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How to find the right land for your nature short-term rental

February 6, 2024

Securing the perfect plot of land for your short-term rental business marks the first crucial step towards ensuring the success of your venture. The possibilities from which to choose are very diverse, ranging from coastal panoramas to mountainous views or serene lakeside locations. The site of your business holds considerable influence over numerous aspects, including seasonality, booking rates, pricing, popularity, and more. Daniel Fanselow, Head of ÖÖD Hotel Development, has put together 13 steps to keep in mind when buying land for your short-term rental.

Location: Look for a location that’s easily accessible yet secluded enough to provide a sense of escape.  Consider proximity to airports, major cities, and attractions, as well as the ease of transportation to and from the site.

Natural Features: Seek out land with diverse natural features such as forests, rivers, lakes, mountains, or meadows. These elements add to the beauty and recreational opportunities of the retreat.

Water Availability: Ensure reliable access to clean water for drinking, bathing, and other needs. Natural water sources like streams or springs can enhance the retreat’s appeal.

•Terrain and Accessibility: Consider the terrain of the land and how accessible it is for various activities.

Zoning and Regulations: Understand the zoning regulations and land-use restrictions in the area. Ensure your plans for the retreat comply with local laws and regulations.

Infrastructure: Evaluate the existing infrastructure or the potential for development. This includes roads, power supply, sewage systems, and internet connectivity. Off-grid options may require additional planning and investment.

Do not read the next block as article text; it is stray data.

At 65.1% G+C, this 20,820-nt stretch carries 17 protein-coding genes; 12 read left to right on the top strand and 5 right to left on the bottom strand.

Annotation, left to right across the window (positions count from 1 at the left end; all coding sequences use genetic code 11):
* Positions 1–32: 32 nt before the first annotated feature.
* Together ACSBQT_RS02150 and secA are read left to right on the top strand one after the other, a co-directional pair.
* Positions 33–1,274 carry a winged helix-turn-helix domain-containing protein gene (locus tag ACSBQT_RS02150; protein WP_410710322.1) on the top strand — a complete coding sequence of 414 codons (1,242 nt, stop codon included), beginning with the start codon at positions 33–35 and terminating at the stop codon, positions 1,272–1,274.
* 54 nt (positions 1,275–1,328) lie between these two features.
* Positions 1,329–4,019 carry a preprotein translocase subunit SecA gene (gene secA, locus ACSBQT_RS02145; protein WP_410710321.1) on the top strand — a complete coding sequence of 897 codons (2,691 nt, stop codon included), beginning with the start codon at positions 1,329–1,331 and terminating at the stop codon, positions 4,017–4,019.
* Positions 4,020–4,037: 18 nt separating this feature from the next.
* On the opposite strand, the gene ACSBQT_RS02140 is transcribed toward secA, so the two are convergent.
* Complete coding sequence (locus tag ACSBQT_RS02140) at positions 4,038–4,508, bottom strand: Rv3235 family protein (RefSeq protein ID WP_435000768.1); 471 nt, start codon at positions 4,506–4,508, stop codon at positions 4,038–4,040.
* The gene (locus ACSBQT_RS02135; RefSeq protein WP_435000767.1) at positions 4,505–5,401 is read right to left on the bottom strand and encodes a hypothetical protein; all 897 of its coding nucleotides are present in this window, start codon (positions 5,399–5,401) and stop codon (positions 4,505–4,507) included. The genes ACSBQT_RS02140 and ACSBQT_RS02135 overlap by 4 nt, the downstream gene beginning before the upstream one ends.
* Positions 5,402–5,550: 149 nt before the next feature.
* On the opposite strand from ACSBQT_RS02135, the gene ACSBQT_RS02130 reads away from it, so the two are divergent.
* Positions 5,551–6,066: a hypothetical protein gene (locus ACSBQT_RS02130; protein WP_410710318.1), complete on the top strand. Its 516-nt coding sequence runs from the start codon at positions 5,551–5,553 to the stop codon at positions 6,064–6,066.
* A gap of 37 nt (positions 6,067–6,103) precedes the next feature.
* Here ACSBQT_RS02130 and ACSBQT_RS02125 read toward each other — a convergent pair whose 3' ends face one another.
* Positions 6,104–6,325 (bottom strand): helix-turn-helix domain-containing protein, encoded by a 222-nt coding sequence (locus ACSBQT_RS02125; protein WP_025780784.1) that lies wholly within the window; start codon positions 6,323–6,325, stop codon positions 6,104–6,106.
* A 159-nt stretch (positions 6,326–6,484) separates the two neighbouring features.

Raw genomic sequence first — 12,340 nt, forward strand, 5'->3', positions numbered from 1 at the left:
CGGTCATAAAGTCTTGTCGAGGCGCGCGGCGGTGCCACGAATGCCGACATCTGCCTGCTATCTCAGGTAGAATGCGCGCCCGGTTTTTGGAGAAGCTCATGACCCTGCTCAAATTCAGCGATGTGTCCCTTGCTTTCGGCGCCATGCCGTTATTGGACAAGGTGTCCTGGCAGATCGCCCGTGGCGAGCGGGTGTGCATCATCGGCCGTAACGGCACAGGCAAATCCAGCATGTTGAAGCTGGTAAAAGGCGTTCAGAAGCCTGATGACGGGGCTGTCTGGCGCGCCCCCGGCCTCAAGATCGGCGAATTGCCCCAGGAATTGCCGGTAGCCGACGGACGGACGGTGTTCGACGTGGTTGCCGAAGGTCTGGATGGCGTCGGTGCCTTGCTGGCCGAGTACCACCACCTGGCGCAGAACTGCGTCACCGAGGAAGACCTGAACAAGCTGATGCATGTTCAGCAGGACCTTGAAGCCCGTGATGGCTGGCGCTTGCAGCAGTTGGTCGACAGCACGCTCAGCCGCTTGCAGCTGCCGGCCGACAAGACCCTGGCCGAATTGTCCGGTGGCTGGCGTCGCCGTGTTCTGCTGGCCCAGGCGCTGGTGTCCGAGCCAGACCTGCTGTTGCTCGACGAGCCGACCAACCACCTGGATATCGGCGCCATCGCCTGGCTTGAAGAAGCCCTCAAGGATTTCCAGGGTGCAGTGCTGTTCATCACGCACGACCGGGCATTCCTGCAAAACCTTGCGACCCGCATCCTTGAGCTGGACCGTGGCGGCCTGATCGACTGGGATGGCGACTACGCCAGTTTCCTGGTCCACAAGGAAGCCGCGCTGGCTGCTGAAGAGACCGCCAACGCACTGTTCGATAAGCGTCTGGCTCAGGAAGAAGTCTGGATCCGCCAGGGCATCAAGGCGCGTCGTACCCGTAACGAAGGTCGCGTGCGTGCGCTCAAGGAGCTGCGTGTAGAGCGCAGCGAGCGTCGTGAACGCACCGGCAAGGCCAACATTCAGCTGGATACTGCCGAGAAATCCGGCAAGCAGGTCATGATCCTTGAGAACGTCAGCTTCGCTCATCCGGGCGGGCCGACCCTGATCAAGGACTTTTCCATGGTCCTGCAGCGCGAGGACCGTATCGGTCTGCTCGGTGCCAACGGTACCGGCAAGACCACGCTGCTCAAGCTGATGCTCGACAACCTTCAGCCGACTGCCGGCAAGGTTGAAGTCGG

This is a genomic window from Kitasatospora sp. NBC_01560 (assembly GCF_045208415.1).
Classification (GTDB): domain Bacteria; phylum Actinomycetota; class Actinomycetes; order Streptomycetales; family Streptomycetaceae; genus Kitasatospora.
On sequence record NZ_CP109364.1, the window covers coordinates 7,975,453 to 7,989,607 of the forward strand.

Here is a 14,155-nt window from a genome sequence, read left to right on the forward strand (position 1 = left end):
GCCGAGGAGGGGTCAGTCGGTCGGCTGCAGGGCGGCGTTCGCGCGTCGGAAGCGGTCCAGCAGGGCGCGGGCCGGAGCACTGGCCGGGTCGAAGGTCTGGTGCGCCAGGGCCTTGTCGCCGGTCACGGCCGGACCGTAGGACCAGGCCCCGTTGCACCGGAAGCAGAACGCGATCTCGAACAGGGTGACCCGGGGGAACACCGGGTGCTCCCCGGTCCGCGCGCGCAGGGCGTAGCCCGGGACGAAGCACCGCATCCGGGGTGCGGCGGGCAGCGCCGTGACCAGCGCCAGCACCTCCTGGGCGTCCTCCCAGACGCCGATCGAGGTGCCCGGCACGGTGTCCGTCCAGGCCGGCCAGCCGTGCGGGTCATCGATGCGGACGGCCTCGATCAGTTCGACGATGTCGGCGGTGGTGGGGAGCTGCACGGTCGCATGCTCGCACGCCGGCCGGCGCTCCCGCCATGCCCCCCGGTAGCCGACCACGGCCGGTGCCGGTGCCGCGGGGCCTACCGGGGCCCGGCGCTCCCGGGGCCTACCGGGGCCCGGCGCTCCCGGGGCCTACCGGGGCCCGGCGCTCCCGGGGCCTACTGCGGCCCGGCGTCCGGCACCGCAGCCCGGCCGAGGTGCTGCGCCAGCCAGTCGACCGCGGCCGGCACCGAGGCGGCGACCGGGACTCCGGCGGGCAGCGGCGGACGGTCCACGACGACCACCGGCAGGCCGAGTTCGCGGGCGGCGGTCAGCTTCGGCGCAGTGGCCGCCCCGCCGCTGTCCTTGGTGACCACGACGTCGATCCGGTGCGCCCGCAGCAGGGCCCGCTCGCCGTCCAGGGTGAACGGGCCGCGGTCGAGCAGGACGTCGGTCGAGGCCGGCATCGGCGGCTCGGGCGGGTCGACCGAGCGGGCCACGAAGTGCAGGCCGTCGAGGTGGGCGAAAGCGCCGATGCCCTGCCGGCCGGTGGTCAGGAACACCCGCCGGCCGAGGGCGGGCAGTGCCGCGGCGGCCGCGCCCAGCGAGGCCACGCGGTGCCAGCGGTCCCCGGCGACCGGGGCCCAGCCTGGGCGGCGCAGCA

Privacy and Noise: Assess the level of privacy the land offers. Consider factors such as neighbouring properties, road noise, and other potential sources of disturbance.

ÖÖD by Cameron Ranch. Photo by Garrett Brown

Safety and Security: Prioritize the safety and security of guests and staff. Consider factors like natural hazards (e.g., floods, wildfires), wildlife encounters, and emergency response capabilities.

Community and Culture: Take into account the local community and cultural context. Building positive relationships with neighbours and respecting indigenous land rights, if applicable, are essential aspects of responsible land stewardship.

Ecological Health: Assess the ecological health of the land. Check for biodiversity, the presence of endangered species, and the overall health of the ecosystem. Protecting and preserving nature should be a priority for a nature retreat.

Sustainability: Embrace sustainable practices in the design and operation of the retreat. This includes energy efficiency, waste management, and minimising environmental impact.

Market Demand and Potential: Assess the demand for nature retreat experiences in the area and the potential for attracting guests. Consider market trends, competition, and opportunities for differentiation.

A Story: Last, but certainly not least, what is the story behind the location, concept or host? What is the inspiration? A property with a story can make all the difference!

By carefully considering these factors, you can find an ideal plot of land that not only fulfils your vision for a nature retreat but also offers an unforgettable experience for your guests while preserving and respecting the natural environment.